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Glanzer v. Bank of America, N.A.

United States District Court, W.D. Missouri, Western Division

November 20, 2014

JAY B. GLANZER and PENNY L. GLANZER, Plaintiffs,
v.
BANK OF AMERICA, N.A., Defendant.

ORDER GRANTING IN PART DEFENDANT'S MOTION TO DISMISS

ROBERT E. LARSEN, Magistrate Judge.

Before the court is a motion to dismiss the amended complaint on the grounds that (1) the claims for slander of credit are preempted by the Fair Credit Reporting Act, (2) the negligence claim fails because the relationship between and lender and a borrower is one of contractual obligation rather than duty, (3) the breach of contract and promissory estoppel claim fails because it does not identify the contractual terms or promise which defendant allegedly breached and it does not plead any acts to support an allegation of breach of contractual obligation, (4) the Fair Credit Reporting Act claim fails to allege sufficient facts to show that false information was furnished with malice or willful intent to injure plaintiffs, and (5) any claim based on conduct prior to October 5, 2011, is barred by the doctrine of res judicata. Based on the following, defendant's motion to dismiss will be granted in part.

I. BACKGROUND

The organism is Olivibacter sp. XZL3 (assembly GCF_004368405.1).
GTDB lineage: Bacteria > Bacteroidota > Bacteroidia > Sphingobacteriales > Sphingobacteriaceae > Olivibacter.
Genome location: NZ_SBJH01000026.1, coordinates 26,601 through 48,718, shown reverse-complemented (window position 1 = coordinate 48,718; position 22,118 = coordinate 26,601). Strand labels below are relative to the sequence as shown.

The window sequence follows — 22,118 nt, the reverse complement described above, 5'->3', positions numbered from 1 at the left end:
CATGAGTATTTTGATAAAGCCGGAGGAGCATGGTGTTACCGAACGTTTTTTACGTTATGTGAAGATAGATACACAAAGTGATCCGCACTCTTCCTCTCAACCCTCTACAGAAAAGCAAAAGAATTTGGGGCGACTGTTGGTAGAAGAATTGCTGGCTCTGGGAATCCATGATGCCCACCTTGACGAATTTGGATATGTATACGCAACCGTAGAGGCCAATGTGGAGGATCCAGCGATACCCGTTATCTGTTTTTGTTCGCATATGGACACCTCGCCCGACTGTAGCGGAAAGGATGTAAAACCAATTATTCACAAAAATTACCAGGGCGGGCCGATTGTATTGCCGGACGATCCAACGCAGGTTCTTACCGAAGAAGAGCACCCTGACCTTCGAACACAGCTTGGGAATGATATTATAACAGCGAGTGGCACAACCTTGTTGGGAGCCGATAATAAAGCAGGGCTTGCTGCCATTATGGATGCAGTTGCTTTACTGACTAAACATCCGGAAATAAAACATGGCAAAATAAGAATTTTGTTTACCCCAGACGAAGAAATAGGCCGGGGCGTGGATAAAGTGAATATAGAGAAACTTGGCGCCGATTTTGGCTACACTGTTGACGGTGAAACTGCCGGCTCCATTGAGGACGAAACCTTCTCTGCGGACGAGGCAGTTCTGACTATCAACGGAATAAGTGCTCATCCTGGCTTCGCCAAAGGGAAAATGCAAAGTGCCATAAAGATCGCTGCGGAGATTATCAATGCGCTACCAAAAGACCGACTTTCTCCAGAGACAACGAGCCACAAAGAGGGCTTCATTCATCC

According to the facts alleged in the first amended complaint, which are assumed to be true for purposes of this motion, and the attachments thereto, [1] plaintiffs (husband and wife) borrowed approximately $251, 000 in March 2008 from Platte Valley Bank secured by their residence located at 19310 Quinn Road, Trimble, Missouri. Monthly payments were $1, 997.00. The loan was thereafter transferred to BAC Home Loans Servicing, LP. Plaintiffs made their monthly payments through November 2009. In December 2009, plaintiff Penny Glanzer advised BAC that plaintiff Jay Glanzer had lost his job and that she was a student only working part time. BAC advised Penny that plaintiffs qualified for mortgage relief under the Obama Loan Modification Program. BAC sent a packet of materials to plaintiffs which indicated that their monthly payments had been reduced to $677.97; a new loan number had been assigned; and to the extent the $677.96 monthly payments were not sufficient to pay taxes, insurance and principal, the arrearage would be tacked on to the end of the term of the loan. Plaintiffs made their payments each month; and in September 2010, Penny advised BAC that Jay had secured a full-time job, that she had graduated and secured full-time employment, and that they would be able to resume making the $1, 977.00 monthly mortgage payments. BAC advised Penny that because she and Jay were now both employed full time, they no longer qualified for the Obama Mortgage Relief program and, as a result, were now in default. On September 14, 2010, BAC sent plaintiffs a notice of intent to accelerate, calling due the entire balance of the loan.